With today’s series of announcements, Disney may have dealt a deathblow to movie theaters.
“The consumer is probably more impatient than they’ve ever been before,” says Chapek.
The films will open theatrically in the country at the same time as their streaming releases overseas, raising the possibility of piracy.
The arthouse distributor which released the Oscar-winning “Parasite” paid a seven-figure sum for the European co-pro.
What does cinema-going mean to animation — and what will change in this new era of streaming?
Both films were scheduled for April. “Ron’s Gone Wrong” is now due to come out October 22 and “Bob’s Burgers” is unset.
Five years in the making, the ecological fantasy feature topped the Chinese box office last year.
The “Tenet” director is among the many industry figures condemning the studio’s radical new plan.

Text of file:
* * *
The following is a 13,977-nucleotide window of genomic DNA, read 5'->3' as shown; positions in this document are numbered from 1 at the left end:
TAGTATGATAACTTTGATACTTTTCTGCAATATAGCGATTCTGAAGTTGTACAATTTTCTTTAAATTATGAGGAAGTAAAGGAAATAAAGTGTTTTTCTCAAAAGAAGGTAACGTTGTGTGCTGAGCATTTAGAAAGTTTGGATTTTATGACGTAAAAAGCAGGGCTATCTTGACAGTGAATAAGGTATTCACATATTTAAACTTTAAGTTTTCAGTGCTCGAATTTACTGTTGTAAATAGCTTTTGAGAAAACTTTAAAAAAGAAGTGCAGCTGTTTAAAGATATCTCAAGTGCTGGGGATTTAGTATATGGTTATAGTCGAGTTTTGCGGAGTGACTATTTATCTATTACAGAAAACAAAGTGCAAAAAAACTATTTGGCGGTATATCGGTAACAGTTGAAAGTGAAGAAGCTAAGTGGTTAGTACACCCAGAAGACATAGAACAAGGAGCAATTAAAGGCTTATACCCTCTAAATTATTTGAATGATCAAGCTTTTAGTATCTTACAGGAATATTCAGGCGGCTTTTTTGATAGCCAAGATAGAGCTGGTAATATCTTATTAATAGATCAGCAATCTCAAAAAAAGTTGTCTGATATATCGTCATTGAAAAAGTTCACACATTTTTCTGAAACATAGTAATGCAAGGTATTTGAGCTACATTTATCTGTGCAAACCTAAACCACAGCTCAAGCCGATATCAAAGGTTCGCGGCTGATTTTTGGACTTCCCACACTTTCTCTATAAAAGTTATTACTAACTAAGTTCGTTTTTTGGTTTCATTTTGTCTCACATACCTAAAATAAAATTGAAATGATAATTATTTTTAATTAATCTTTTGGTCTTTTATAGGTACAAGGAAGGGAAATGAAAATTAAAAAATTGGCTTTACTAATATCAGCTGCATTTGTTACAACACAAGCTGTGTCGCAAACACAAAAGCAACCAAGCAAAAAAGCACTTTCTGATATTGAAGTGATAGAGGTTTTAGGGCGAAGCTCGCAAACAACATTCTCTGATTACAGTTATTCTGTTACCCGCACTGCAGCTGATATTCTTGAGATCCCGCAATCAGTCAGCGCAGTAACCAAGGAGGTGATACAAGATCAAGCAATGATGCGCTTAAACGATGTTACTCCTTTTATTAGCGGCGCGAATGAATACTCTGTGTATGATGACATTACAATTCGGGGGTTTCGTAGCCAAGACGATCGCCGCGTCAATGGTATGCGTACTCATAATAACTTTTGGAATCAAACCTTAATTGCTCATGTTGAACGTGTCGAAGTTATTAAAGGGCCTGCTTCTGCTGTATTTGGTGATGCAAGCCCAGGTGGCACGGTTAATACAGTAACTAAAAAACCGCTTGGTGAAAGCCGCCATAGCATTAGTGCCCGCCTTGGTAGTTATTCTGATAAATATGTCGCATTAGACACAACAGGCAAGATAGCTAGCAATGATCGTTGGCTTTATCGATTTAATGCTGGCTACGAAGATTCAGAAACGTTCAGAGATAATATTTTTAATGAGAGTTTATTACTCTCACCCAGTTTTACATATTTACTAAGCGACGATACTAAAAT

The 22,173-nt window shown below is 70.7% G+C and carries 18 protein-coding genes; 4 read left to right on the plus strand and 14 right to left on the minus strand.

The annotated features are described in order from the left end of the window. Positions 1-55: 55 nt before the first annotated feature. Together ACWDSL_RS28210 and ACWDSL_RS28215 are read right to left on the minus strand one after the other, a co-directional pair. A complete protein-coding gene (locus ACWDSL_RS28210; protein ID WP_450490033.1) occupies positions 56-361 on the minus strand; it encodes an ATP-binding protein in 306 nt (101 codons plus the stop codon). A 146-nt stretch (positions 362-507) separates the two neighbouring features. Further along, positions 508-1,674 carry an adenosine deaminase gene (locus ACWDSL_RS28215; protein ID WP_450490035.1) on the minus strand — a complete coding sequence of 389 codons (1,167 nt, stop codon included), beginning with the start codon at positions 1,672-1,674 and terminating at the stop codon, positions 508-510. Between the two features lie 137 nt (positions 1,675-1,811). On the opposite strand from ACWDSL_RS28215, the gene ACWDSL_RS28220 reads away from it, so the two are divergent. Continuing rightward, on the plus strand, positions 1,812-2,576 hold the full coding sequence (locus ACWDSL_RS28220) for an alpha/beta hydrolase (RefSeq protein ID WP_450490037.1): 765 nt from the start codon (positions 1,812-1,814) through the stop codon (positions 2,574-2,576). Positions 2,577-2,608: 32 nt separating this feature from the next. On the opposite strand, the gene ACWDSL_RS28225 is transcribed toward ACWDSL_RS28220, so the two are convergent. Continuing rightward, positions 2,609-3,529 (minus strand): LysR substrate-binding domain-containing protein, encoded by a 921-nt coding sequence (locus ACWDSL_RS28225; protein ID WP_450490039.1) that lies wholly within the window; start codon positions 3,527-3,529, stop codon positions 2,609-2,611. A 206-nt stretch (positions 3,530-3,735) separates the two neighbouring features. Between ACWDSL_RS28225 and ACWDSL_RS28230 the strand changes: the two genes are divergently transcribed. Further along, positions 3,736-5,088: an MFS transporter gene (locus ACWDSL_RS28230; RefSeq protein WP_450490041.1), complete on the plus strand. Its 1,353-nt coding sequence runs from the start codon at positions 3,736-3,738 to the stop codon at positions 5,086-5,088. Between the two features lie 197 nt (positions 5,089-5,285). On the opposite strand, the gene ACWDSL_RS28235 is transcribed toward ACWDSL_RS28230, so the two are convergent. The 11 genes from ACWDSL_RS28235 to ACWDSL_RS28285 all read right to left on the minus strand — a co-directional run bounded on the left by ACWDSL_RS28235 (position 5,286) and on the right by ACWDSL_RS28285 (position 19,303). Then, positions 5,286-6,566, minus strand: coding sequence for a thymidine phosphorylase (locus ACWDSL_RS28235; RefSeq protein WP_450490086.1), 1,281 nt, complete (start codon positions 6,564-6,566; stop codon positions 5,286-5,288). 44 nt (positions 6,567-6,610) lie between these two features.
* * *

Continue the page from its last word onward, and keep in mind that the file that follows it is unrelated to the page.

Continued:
Even after the pandemic, more people will want to watch new releases at home than in theaters, a new survey finds.
These upcoming animated features are from Asia, South America, and Europe.
“I don’t see [France’s] cinema theatre as any riskier than school,” says Xavier Albert, Universal Pictures France’s managing director.
The trade body for the sector has slammed Disney’s decision in a statement.
As things stand, “Raya and the Last Dragon,” “Bob’s Burgers,” “Luca,” and “Ron’s Gone Wrong” will all come out between March and June.
Lawsuits, bankruptcies, Weinstein: “Animal Crackers” faced them all.
Movie theater lobbyists are saying theaters should reopen across the U.S.; medical experts say otherwise.
Goro Miyazaki’s feature will be released by longtime Ghibli distributor Gkids.
France, the Netherlands, and Switzerland are among the countries that will see the Great Dane on the big screen.
Are you ready for a Japanese musical period piece about a cursed theater performer and a blind lute player?